usually the second following business day in the
wholesale mkt; settlement sooner in the retail mkt.
An outright forward transaction (or just forward)
requires delivery at a future value date of a specified
amount of one currency for a specified amount of
another currency.
The exchange rate agreed/determined now; but
payment/ delivery are not required until maturity.
- Forward exchange rates - usually quoted for value
dates of one, two, three, six and twelve months.
- buying forward or selling forward can describe the
same transaction: e.g. euro vs dollar - buying euros
forward (w/ dollars) = selling dollars forward (for
euros).
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Transactions in the Interbank Market


A foreign exchange (FX) swap transaction in the interbank
market - simultaneous purchase and sale of a given amount
of foreign exchange for often two different value dates.
Both purchase and sale are often conducted with the same
counterparty (why? buy foreign bonds and stocks need to
hedge future currency values; IRP CIA)
- Many different, at-times complicated transactions:
- spot against forward;
- forward-forward;
Also, nondeliverable forwards (NDF), .etc etc
((side note: many sorts of swaps. FX swap, interest rate
swap, currency swap,, central bank (liquidity) currency
swap...))
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Nondeliverable forward (NDF)


No actual delivery of currencies
Settle with dollars
Offshore contract to avoid regulations by the
currency country
Many emerging market currencies Latin American
nations, Asian countries - 90s Asian financial crisis
booming NDF markets
Korean Won; Taiwanese dollar; Chilean peso, Chinese
RMB Non-internationalized currencies; convertibility
restrictions (recently RMB going global/international)
(International, fully convertible currencies USD,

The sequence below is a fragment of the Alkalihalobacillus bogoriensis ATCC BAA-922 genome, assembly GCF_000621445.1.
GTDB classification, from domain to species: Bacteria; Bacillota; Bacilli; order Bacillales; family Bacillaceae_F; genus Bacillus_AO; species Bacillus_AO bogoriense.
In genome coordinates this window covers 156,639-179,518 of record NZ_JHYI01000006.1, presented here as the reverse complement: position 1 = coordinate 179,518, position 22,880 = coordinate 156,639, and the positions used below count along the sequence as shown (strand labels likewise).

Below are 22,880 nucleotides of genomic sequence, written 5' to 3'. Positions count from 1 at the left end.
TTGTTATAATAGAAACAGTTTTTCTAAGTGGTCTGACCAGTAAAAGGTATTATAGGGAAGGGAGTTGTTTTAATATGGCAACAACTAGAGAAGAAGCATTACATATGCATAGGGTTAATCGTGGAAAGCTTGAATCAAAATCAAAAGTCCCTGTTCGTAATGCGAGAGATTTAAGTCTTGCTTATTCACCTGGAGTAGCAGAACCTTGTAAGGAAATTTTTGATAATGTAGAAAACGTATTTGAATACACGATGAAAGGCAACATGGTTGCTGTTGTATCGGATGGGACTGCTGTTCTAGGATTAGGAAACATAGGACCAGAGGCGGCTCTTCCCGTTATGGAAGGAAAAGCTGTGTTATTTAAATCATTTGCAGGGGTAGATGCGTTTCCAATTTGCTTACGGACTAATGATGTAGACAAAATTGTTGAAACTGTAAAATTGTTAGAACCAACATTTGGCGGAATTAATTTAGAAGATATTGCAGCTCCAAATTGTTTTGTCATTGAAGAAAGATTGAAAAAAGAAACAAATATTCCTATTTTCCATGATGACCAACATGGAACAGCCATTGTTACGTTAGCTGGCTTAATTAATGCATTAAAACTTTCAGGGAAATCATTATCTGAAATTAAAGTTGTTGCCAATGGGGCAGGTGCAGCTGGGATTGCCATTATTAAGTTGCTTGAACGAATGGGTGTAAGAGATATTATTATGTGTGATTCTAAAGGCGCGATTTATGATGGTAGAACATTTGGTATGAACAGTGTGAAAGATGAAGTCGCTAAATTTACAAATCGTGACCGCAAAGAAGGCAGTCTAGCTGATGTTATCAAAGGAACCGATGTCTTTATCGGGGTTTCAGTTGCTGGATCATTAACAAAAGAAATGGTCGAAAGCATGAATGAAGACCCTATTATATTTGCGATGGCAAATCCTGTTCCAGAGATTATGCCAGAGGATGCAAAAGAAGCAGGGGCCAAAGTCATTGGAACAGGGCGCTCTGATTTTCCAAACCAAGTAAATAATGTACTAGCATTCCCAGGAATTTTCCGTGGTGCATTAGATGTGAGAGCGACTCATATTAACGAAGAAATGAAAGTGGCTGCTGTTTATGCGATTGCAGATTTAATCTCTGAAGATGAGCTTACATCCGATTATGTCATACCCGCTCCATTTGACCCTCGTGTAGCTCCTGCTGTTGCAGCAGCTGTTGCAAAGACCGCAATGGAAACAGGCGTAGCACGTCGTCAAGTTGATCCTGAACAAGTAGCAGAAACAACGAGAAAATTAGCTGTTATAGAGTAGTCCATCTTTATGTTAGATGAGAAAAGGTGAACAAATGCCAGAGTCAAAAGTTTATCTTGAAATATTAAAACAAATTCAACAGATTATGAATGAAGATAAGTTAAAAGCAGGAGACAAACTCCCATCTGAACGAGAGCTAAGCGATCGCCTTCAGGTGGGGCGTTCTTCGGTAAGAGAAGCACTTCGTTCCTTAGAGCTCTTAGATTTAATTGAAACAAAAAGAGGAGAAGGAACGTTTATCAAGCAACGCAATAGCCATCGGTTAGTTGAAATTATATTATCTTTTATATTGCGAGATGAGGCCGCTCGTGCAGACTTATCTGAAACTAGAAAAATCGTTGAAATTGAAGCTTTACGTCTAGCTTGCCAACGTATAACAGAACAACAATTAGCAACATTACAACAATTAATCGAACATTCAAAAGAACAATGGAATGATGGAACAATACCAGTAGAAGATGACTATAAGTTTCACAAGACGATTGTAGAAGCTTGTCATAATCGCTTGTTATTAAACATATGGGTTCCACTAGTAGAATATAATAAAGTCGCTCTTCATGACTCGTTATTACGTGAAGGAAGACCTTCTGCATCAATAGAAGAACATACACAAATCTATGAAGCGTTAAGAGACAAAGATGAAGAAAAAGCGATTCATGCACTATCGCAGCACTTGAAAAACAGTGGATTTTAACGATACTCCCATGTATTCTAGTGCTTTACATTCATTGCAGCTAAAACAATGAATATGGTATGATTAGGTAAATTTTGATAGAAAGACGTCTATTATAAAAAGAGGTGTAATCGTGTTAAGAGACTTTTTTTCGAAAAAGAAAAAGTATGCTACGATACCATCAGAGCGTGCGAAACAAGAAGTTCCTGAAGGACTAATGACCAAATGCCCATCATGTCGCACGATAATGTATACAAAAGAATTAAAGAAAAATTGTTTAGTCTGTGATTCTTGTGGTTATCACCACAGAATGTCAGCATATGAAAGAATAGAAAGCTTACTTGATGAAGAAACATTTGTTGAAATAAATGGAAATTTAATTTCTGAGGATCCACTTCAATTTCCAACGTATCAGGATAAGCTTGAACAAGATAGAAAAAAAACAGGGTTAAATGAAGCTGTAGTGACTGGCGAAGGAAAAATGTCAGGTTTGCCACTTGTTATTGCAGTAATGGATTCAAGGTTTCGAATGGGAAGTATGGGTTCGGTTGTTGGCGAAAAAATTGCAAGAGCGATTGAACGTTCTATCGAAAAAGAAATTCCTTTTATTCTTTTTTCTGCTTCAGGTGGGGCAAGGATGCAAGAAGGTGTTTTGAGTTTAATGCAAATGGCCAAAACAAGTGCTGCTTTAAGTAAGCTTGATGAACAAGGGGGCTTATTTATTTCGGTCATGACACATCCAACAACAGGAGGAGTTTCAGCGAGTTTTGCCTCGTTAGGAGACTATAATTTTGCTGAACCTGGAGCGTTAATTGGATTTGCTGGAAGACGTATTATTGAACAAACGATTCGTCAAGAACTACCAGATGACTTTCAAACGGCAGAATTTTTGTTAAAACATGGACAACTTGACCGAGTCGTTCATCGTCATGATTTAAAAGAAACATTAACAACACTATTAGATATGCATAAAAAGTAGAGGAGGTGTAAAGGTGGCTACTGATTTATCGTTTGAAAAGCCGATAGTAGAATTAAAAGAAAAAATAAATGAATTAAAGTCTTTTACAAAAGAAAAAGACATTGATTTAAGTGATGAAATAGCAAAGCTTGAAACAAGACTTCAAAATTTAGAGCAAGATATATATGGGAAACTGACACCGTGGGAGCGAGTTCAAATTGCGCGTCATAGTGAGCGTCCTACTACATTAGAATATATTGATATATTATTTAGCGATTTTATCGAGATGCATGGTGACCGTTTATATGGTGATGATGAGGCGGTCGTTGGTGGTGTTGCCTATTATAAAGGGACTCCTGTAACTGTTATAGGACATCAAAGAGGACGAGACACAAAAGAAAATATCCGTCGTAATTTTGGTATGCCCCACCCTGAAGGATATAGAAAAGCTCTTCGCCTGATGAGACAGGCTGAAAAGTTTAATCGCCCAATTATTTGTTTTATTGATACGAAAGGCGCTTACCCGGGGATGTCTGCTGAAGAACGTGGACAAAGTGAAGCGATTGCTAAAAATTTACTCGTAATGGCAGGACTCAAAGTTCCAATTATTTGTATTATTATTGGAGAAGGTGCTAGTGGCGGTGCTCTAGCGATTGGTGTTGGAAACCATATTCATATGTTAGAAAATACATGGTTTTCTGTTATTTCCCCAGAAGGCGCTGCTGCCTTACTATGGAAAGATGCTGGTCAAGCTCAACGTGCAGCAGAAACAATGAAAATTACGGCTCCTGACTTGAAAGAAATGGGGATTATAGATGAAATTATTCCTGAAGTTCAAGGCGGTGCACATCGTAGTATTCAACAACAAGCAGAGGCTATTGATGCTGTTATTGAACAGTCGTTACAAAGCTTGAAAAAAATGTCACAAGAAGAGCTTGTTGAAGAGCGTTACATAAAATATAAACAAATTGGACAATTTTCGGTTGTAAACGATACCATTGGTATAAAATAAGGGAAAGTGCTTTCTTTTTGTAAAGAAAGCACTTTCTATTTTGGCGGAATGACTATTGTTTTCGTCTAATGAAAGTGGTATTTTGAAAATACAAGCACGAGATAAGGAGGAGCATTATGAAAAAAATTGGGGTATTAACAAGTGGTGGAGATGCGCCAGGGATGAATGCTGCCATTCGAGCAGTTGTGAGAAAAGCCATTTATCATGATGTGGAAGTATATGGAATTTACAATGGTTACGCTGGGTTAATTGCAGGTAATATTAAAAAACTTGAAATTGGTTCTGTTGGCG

Euro, Japanese Yen, UK Pound, Swiss Franc, Canadian
dollar, Australian dollar etc.)
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FX market size
A triennial survey by the Bank for International Settlements
(BIS) estimates global FX trading volume usually in April:
April 2007:$3.2 trillion per day;
April 2010:$4.0 trillion per day;
April 2013:$5.3 trillion per day (not in the book)*
dramatic growth in FX trading: currency derivative
(forwards, swaps, options) > 60% volume (spot < 40%)!
1) London mkt still #1, then US, Singapore (economy
small), Japan, H.K.
2) $ most traded, then euro, yen, pound, Australian $,
Mexican peso 8th (significant increase), Yuan (CNY) 9th ! (a
surge!).

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Exhibit 6.4 Global Foreign Exchange Market


Turnover, 1989-2010 (average daily turnover in
April, billions of U.S. dollars)
swaps

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Exhibit 6.5 Top 10 Geographic Trading Centers in


the Foreign Exchange Market, 1991-2010 (average
daily turnover in April)

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Exhibit 6.6 Foreign Exchange Market Turnover by


Currency Pair (daily average in April)

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FX Rates - Quotations